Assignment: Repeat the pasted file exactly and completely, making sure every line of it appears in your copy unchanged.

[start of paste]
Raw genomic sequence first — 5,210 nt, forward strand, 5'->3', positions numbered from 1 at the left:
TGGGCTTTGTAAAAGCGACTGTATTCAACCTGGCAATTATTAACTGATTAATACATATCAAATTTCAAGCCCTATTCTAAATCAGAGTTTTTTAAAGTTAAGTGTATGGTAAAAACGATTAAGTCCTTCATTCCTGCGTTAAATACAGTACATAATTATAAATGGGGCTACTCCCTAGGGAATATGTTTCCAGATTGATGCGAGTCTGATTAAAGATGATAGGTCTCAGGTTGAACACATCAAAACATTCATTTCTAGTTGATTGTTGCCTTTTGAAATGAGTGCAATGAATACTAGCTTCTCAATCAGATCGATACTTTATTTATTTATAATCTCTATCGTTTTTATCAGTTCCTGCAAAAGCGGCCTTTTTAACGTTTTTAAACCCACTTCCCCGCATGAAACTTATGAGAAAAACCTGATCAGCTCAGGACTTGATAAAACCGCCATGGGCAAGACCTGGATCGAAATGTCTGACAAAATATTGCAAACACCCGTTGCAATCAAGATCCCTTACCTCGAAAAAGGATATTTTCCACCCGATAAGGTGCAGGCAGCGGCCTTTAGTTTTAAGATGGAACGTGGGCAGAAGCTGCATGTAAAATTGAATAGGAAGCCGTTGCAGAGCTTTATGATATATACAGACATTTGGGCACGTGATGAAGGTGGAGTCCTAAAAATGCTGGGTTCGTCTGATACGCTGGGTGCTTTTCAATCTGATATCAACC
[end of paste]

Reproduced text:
Raw genomic sequence first — 5,210 nt, forward strand, 5'->3', positions numbered from 1 at the left:
TGGGCTTTGTAAAAGCGACTGTATTCAACCTGGCAATTATTAACTGATTAATACATATCAAATTTCAAGCCCTATTCTAAATCAGAGTTTTTTAAAGTTAAGTGTATGGTAAAAACGATTAAGTCCTTCATTCCTGCGTTAAATACAGTACATAATTATAAATGGGGCTACTCCCTAGGGAATATGTTTCCAGATTGATGCGAGTCTGATTAAAGATGATAGGTCTCAGGTTGAACACATCAAAACATTCATTTCTAGTTGATTGTTGCCTTTTGAAATGAGTGCAATGAATACTAGCTTCTCAATCAGATCGATACTTTATTTATTTATAATCTCTATCGTTTTTATCAGTTCCTGCAAAAGCGGCCTTTTTAACGTTTTTAAACCCACTTCCCCGCATGAAACTTATGAGAAAAACCTGATCAGCTCAGGACTTGATAAAACCGCCATGGGCAAGACCTGGATCGAAATGTCTGACAAAATATTGCAAACACCCGTTGCAATCAAGATCCCTTACCTCGAAAAAGGATATTTTCCACCCGATAAGGTGCAGGCAGCGGCCTTTAGTTTTAAGATGGAACGTGGGCAGAAGCTGCATGTAAAATTGAATAGGAAGCCGTTGCAGAGCTTTATGATATATACAGACATTTGGGCACGTGATGAAGGTGGAGTCCTAAAAATGCTGGGTTCGTCTGATACGCTGGGTGCTTTTCAATCTGATATCAACC